For the public

Administering Fluids to Rabbits

An ill rabbit may not drink enough water on its own to do well.  Your rabbit may be dehydrated if you see any of these problems: thick sticky saliva, crusty eyes, poor appetite, small amounts of dark colored urine, or hard dry fecal pellets.

In order to correct dehydration, extra water must be given to your rabbit.  Sometimes this can be done by helping the rabbit drink.  Some rabbits need to have fluids given by other methods, either by subcutaneous fluids, intravenous fluids, or intraosseous fluids.

Dental Problems: Rabbits

The image to the left shows a small molar spike within the mouth of a rabbit.  This bunny has started to eat less because that small sharp corner of this cheek tooth is starting to irritate its tongue.  If not corrected, this may create a painful ulcer on the tongue and lead to a crisis situation.

Cataracts in Rabbits

Rabbits often develop a cloudy appearance to their eyes.  The eyes may become cloudy on the cornea (surface of the eye), the lenses, or any of the chambers inside.  There may be many different causes for this disorder ranging from a parasite, Encephalitozoon cunniculi, to a corneal scratch or ulcer, cataracts, or various infections.  A rabbit eye can quickly get damaged beyond repair so any time you see a change in an eye, a health consulta

Tusk Trims

The adult canine teeth, also known as tusks, erupt at about one year of age and continue to grow throughout a pig's life. Tusks grow larger in boars (unneutered males) than sows (females). The tusks of a barrow (a male pig neutered while young) will not grow as quickly as in a boar. Tusks can grow quite large, and are often sharp.

Vaccinations in Pot-belly Pigs

Yearly vaccinations are recommended for most potbellied pigs and miniature pigs.  There are several vaccines labeled for use in production/farm pigs, and your veterinarian will determine which are appropriate for your individual pet.  Several factors will be considered by your veterinarian, including your geographical area, the age and breeding status of your pig, and potential exposure to other pigs (directly or indirectly).

Spaying Pot-belly Pigs

Female pot-bellied pigs are known as gilts if they've never been pregnant, and sows if they have produced at least one litter.  Gilts are usually spayed at a young age to prevent undesirable traits such as odor, aggressiveness, mounting of other pets and people, and urine-marking.  Spaying prevents diseases such as uterine tumors which are common in older intact gilts and sows.  We recommend that a spay is performed when a gilt is between 4 and 6 months of age.  If an intact gilt is already showing these behaviors, she may never lose these traits even once she has been spayed.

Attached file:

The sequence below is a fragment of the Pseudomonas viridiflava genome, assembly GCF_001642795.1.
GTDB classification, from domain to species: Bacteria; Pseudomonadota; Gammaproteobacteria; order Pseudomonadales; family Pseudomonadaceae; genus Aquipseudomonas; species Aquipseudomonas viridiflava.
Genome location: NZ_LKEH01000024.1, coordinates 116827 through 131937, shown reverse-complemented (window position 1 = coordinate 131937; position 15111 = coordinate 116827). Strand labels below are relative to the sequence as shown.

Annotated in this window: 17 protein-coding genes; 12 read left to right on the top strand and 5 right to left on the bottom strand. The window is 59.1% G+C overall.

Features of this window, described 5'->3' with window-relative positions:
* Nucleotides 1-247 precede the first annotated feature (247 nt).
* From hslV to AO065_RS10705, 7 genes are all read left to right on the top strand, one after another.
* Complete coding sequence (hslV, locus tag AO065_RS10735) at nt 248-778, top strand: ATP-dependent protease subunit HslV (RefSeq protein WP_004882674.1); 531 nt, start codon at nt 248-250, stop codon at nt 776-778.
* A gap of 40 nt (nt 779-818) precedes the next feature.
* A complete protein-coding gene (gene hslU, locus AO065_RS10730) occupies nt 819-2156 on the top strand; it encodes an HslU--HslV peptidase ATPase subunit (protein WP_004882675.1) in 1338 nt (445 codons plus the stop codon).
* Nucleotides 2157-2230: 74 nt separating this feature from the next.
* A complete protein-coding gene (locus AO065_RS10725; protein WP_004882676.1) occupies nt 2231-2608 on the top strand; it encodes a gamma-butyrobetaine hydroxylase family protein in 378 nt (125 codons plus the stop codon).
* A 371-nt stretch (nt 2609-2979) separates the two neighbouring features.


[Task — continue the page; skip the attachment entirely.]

Senior Care of Pot-belly Pigs

The average lifespan of potbellied pigs is approximately 10-15 years, with some pigs living into their 20s.  The quality of care a pig receives throughout its life has a great influence on longevity.  Pigs can be considered seniors at 10 years of age.  Senior pigs are a new phenomenon in this country since the first pot-bellied pigs were imported to the United States only about 25 years ago.  Agricultural swine medicine contributes greatly to our understanding of health and disease in pet pigs.

Neutering Pot-belly Pigs

Male pot-bellied pigs (also known as boars) are usually neutered at a young age to prevent undesirable traits such as odor, aggressiveness, mounting of other pets and people, and urine-marking.  A neutered male pig is known as a barrow.  We recommend that this is done between 4 and 6 months of age.  If an intact boar is already showing these behaviors, he may never lose these traits even once he has been neutered.